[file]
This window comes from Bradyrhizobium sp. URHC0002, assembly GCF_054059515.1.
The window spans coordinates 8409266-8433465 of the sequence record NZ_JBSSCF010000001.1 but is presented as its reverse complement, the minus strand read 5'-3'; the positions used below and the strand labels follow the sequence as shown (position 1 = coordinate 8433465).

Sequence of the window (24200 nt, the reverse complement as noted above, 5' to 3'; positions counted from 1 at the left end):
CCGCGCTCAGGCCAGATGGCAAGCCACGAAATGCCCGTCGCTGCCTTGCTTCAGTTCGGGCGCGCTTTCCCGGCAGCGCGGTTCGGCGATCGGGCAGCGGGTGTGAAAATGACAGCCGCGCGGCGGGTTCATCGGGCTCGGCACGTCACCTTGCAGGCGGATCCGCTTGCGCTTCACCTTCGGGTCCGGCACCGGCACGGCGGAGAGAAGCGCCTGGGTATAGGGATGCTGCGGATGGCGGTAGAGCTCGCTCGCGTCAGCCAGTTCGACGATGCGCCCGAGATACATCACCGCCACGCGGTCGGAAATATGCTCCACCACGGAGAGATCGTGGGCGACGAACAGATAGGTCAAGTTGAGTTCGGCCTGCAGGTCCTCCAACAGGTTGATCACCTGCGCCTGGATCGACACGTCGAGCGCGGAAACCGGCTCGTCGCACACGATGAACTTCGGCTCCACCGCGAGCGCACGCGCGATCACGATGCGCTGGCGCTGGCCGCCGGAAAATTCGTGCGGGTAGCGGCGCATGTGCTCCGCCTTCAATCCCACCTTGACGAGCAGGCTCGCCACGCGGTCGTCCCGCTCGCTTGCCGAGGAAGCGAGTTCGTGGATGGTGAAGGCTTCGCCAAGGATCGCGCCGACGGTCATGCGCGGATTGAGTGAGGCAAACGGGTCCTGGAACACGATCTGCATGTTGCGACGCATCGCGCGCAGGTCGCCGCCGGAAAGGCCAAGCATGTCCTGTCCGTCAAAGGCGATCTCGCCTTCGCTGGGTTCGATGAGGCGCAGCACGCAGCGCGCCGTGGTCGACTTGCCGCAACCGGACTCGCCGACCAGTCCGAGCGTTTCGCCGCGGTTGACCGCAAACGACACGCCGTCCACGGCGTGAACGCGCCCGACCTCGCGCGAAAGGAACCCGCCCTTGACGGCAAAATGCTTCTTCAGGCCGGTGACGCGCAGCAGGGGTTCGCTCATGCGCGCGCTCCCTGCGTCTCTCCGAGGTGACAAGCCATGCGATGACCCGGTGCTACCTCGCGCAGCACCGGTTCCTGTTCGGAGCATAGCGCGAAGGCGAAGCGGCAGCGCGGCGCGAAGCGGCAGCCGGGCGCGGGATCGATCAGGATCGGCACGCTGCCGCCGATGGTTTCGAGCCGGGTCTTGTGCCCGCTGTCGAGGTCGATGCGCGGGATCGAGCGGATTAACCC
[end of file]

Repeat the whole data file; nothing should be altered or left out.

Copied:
This window comes from Bradyrhizobium sp. URHC0002, assembly GCF_054059515.1.
The window spans coordinates 8409266-8433465 of the sequence record NZ_JBSSCF010000001.1 but is presented as its reverse complement, the minus strand read 5'-3'; the positions used below and the strand labels follow the sequence as shown (position 1 = coordinate 8433465).

Sequence of the window (24200 nt, the reverse complement as noted above, 5' to 3'; positions counted from 1 at the left end):
CCGCGCTCAGGCCAGATGGCAAGCCACGAAATGCCCGTCGCTGCCTTGCTTCAGTTCGGGCGCGCTTTCCCGGCAGCGCGGTTCGGCGATCGGGCAGCGGGTGTGAAAATGACAGCCGCGCGGCGGGTTCATCGGGCTCGGCACGTCACCTTGCAGGCGGATCCGCTTGCGCTTCACCTTCGGGTCCGGCACCGGCACGGCGGAGAGAAGCGCCTGGGTATAGGGATGCTGCGGATGGCGGTAGAGCTCGCTCGCGTCAGCCAGTTCGACGATGCGCCCGAGATACATCACCGCCACGCGGTCGGAAATATGCTCCACCACGGAGAGATCGTGGGCGACGAACAGATAGGTCAAGTTGAGTTCGGCCTGCAGGTCCTCCAACAGGTTGATCACCTGCGCCTGGATCGACACGTCGAGCGCGGAAACCGGCTCGTCGCACACGATGAACTTCGGCTCCACCGCGAGCGCACGCGCGATCACGATGCGCTGGCGCTGGCCGCCGGAAAATTCGTGCGGGTAGCGGCGCATGTGCTCCGCCTTCAATCCCACCTTGACGAGCAGGCTCGCCACGCGGTCGTCCCGCTCGCTTGCCGAGGAAGCGAGTTCGTGGATGGTGAAGGCTTCGCCAAGGATCGCGCCGACGGTCATGCGCGGATTGAGTGAGGCAAACGGGTCCTGGAACACGATCTGCATGTTGCGACGCATCGCGCGCAGGTCGCCGCCGGAAAGGCCAAGCATGTCCTGTCCGTCAAAGGCGATCTCGCCTTCGCTGGGTTCGATGAGGCGCAGCACGCAGCGCGCCGTGGTCGACTTGCCGCAACCGGACTCGCCGACCAGTCCGAGCGTTTCGCCGCGGTTGACCGCAAACGACACGCCGTCCACGGCGTGAACGCGCCCGACCTCGCGCGAAAGGAACCCGCCCTTGACGGCAAAATGCTTCTTCAGGCCGGTGACGCGCAGCAGGGGTTCGCTCATGCGCGCGCTCCCTGCGTCTCTCCGAGGTGACAAGCCATGCGATGACCCGGTGCTACCTCGCGCAGCACCGGTTCCTGTTCGGAGCATAGCGCGAAGGCGAAGCGGCAGCGCGGCGCGAAGCGGCAGCCGGGCGCGGGATCGATCAGGATCGGCACGCTGCCGCCGATGGTTTCGAGCCGGGTCTTGTGCCCGCTGTCGAGGTCGATGCGCGGGATCGAGCGGATTAACCC